Nematostoma artemisiae Syd. & P. Syd., Annls mycol. 12(2): 161 (1914).
Index Fungorum number: IF 249201; Facesoffungi number: FoF 03699, Fig. 1
Description: see Boonmee et al. (2017).
Material examined: see Boonmee et al. (2017).
Fig. 1. Nematostoma artemisiae (re-drawn from Sydow and Sydow 1914). a. Appearance of immature ascoma. b. Ascoma with long apical setae and ostiole. c. Apex of the perithecium from the side. d. Asci. e. Ascospores.
Importance and role
Importance of genus to ecosystem
Species of Nematostoma are parasitic and can attack living hosts, penetrate the outer defenses, invade them, and obtain nutrition from living cytoplasm, thereby causing disease and sometimes death of the host (Clark 2018).
Industrial relevance and applications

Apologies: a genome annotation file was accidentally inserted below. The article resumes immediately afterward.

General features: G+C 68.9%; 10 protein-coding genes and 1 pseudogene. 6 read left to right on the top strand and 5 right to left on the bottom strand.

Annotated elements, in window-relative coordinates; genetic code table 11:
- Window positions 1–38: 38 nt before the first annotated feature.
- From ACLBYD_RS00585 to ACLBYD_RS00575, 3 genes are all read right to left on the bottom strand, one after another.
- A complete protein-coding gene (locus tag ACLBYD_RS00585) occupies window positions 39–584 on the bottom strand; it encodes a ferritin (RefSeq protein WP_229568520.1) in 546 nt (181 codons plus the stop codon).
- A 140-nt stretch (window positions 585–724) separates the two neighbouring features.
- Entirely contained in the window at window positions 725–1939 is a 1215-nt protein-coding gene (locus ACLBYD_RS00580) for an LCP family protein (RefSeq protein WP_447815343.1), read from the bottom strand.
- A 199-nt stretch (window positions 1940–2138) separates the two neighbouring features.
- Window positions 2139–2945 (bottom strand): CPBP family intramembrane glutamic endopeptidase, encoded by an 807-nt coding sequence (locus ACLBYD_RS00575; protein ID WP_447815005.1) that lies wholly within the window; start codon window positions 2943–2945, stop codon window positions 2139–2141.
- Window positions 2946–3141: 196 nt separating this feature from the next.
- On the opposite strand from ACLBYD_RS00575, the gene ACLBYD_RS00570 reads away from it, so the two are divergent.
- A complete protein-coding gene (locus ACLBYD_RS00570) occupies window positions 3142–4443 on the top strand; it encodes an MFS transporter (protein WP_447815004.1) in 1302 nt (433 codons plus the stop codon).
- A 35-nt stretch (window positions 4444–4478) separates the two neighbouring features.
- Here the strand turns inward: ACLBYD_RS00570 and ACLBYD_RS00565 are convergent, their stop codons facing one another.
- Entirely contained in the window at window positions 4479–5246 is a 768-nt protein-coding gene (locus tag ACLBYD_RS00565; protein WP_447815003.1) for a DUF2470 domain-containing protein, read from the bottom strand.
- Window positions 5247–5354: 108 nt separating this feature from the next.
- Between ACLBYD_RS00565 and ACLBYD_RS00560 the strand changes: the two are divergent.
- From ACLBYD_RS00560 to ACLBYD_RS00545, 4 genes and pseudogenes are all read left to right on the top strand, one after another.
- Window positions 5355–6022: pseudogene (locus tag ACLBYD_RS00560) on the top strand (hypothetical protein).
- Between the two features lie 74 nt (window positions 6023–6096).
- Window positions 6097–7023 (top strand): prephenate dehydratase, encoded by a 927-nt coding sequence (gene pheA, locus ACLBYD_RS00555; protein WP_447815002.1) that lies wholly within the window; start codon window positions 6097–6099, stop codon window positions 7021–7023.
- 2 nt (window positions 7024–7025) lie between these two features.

The industrial applications of Nematostoma has not been investigated.
The biocontrol properties of Nematostoma has not been studied.
Biochemical importance of the genus, chemical diversity or applications
The chemical application of Nematostoma has not been studied. Nematostoma may produce important enzymes and toxins. Fresh cultures are needed for further studies.
Diversity of the genus
Nematostoma comprises 17 species known several host plants such as Asteraceae, Campanulaceae, Dilleniaceae, Fabaceae, Lamiaceae, Malpighiaceae, Pinaceae, Primulaceae, Solanaceae, Verbenaceae. two species N. guianense and N. lantanae have been synonymized and transferred to another genera Hyalomeliolina and Nematostigma respectively. Nematostoma is reported from Australia, Brazil, China, Costa Rica, Ecuador, Florida, India, Japan, Malaysia, Missouri, Poland, Rhode Island. More species of Nematostoma are likely to be discovered in future studies.